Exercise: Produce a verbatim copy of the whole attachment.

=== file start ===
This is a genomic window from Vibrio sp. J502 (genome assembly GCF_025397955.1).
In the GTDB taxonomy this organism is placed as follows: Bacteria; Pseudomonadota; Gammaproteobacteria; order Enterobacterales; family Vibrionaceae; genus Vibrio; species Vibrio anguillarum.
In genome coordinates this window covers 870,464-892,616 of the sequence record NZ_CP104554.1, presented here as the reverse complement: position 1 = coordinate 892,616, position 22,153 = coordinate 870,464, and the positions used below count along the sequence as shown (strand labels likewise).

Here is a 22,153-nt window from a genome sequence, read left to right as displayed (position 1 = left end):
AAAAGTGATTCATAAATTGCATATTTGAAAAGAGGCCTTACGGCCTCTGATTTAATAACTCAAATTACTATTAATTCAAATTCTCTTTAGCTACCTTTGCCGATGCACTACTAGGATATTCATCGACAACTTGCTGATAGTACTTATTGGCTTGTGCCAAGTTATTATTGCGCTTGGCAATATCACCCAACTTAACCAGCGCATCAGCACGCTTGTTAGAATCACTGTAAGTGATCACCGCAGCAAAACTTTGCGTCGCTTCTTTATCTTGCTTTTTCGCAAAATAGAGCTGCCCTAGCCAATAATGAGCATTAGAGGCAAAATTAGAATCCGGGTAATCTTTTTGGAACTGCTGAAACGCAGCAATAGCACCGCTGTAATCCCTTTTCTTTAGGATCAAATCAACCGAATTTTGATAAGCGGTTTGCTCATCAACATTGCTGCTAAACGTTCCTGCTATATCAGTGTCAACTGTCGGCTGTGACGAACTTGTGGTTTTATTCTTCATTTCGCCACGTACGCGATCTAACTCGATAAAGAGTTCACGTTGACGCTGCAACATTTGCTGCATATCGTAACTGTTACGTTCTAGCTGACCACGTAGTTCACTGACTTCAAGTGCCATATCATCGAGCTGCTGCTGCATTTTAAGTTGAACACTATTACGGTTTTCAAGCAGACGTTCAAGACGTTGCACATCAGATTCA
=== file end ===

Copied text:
This is a genomic window from Vibrio sp. J502 (genome assembly GCF_025397955.1).
In the GTDB taxonomy this organism is placed as follows: Bacteria; Pseudomonadota; Gammaproteobacteria; order Enterobacterales; family Vibrionaceae; genus Vibrio; species Vibrio anguillarum.
In genome coordinates this window covers 870,464-892,616 of the sequence record NZ_CP104554.1, presented here as the reverse complement: position 1 = coordinate 892,616, position 22,153 = coordinate 870,464, and the positions used below count along the sequence as shown (strand labels likewise).

Here is a 22,153-nt window from a genome sequence, read left to right as displayed (position 1 = left end):
AAAAGTGATTCATAAATTGCATATTTGAAAAGAGGCCTTACGGCCTCTGATTTAATAACTCAAATTACTATTAATTCAAATTCTCTTTAGCTACCTTTGCCGATGCACTACTAGGATATTCATCGACAACTTGCTGATAGTACTTATTGGCTTGTGCCAAGTTATTATTGCGCTTGGCAATATCACCCAACTTAACCAGCGCATCAGCACGCTTGTTAGAATCACTGTAAGTGATCACCGCAGCAAAACTTTGCGTCGCTTCTTTATCTTGCTTTTTCGCAAAATAGAGCTGCCCTAGCCAATAATGAGCATTAGAGGCAAAATTAGAATCCGGGTAATCTTTTTGGAACTGCTGAAACGCAGCAATAGCACCGCTGTAATCCCTTTTCTTTAGGATCAAATCAACCGAATTTTGATAAGCGGTTTGCTCATCAACATTGCTGCTAAACGTTCCTGCTATATCAGTGTCAACTGTCGGCTGTGACGAACTTGTGGTTTTATTCTTCATTTCGCCACGTACGCGATCTAACTCGATAAAGAGTTCACGTTGACGCTGCAACATTTGCTGCATATCGTAACTGTTACGTTCTAGCTGACCACGTAGTTCACTGACTTCAAGTGCCATATCATCGAGCTGCTGCTGCATTTTAAGTTGAACACTATTACGGTTTTCAAGCAGACGTTCAAGACGTTGCACATCAGATTCA